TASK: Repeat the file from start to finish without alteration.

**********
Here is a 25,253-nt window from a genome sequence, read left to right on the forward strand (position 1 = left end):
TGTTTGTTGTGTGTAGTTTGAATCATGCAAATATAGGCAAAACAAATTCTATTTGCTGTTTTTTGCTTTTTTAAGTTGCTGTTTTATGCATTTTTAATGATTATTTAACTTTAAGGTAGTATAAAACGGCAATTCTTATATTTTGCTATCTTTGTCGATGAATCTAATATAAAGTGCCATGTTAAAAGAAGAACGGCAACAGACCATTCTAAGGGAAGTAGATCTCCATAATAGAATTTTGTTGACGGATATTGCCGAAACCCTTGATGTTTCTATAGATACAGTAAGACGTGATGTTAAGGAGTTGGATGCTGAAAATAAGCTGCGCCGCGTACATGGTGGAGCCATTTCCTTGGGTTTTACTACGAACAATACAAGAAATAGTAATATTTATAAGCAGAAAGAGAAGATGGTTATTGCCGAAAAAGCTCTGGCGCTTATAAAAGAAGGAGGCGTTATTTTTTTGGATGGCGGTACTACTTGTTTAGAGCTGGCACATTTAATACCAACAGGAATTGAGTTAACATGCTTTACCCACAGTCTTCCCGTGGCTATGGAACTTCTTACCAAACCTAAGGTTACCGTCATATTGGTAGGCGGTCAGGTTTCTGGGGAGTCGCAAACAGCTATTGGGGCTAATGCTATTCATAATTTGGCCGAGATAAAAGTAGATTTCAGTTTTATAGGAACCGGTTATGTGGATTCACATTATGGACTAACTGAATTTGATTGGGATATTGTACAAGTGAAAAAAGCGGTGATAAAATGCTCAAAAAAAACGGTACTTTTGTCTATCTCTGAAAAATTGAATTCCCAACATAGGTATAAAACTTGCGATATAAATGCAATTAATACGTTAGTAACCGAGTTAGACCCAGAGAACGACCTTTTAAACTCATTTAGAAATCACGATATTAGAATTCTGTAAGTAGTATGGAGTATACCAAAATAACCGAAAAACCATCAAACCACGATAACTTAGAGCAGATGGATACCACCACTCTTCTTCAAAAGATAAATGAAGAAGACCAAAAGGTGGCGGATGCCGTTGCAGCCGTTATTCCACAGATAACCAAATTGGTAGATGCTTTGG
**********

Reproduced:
Here is a 25,253-nt window from a genome sequence, read left to right on the forward strand (position 1 = left end):
TGTTTGTTGTGTGTAGTTTGAATCATGCAAATATAGGCAAAACAAATTCTATTTGCTGTTTTTTGCTTTTTTAAGTTGCTGTTTTATGCATTTTTAATGATTATTTAACTTTAAGGTAGTATAAAACGGCAATTCTTATATTTTGCTATCTTTGTCGATGAATCTAATATAAAGTGCCATGTTAAAAGAAGAACGGCAACAGACCATTCTAAGGGAAGTAGATCTCCATAATAGAATTTTGTTGACGGATATTGCCGAAACCCTTGATGTTTCTATAGATACAGTAAGACGTGATGTTAAGGAGTTGGATGCTGAAAATAAGCTGCGCCGCGTACATGGTGGAGCCATTTCCTTGGGTTTTACTACGAACAATACAAGAAATAGTAATATTTATAAGCAGAAAGAGAAGATGGTTATTGCCGAAAAAGCTCTGGCGCTTATAAAAGAAGGAGGCGTTATTTTTTTGGATGGCGGTACTACTTGTTTAGAGCTGGCACATTTAATACCAACAGGAATTGAGTTAACATGCTTTACCCACAGTCTTCCCGTGGCTATGGAACTTCTTACCAAACCTAAGGTTACCGTCATATTGGTAGGCGGTCAGGTTTCTGGGGAGTCGCAAACAGCTATTGGGGCTAATGCTATTCATAATTTGGCCGAGATAAAAGTAGATTTCAGTTTTATAGGAACCGGTTATGTGGATTCACATTATGGACTAACTGAATTTGATTGGGATATTGTACAAGTGAAAAAAGCGGTGATAAAATGCTCAAAAAAAACGGTACTTTTGTCTATCTCTGAAAAATTGAATTCCCAACATAGGTATAAAACTTGCGATATAAATGCAATTAATACGTTAGTAACCGAGTTAGACCCAGAGAACGACCTTTTAAACTCATTTAGAAATCACGATATTAGAATTCTGTAAGTAGTATGGAGTATACCAAAATAACCGAAAAACCATCAAACCACGATAACTTAGAGCAGATGGATACCACCACTCTTCTTCAAAAGATAAATGAAGAAGACCAAAAGGTGGCGGATGCCGTTGCAGCCGTTATTCCACAGATAACCAAATTGGTAGATGCTTTGG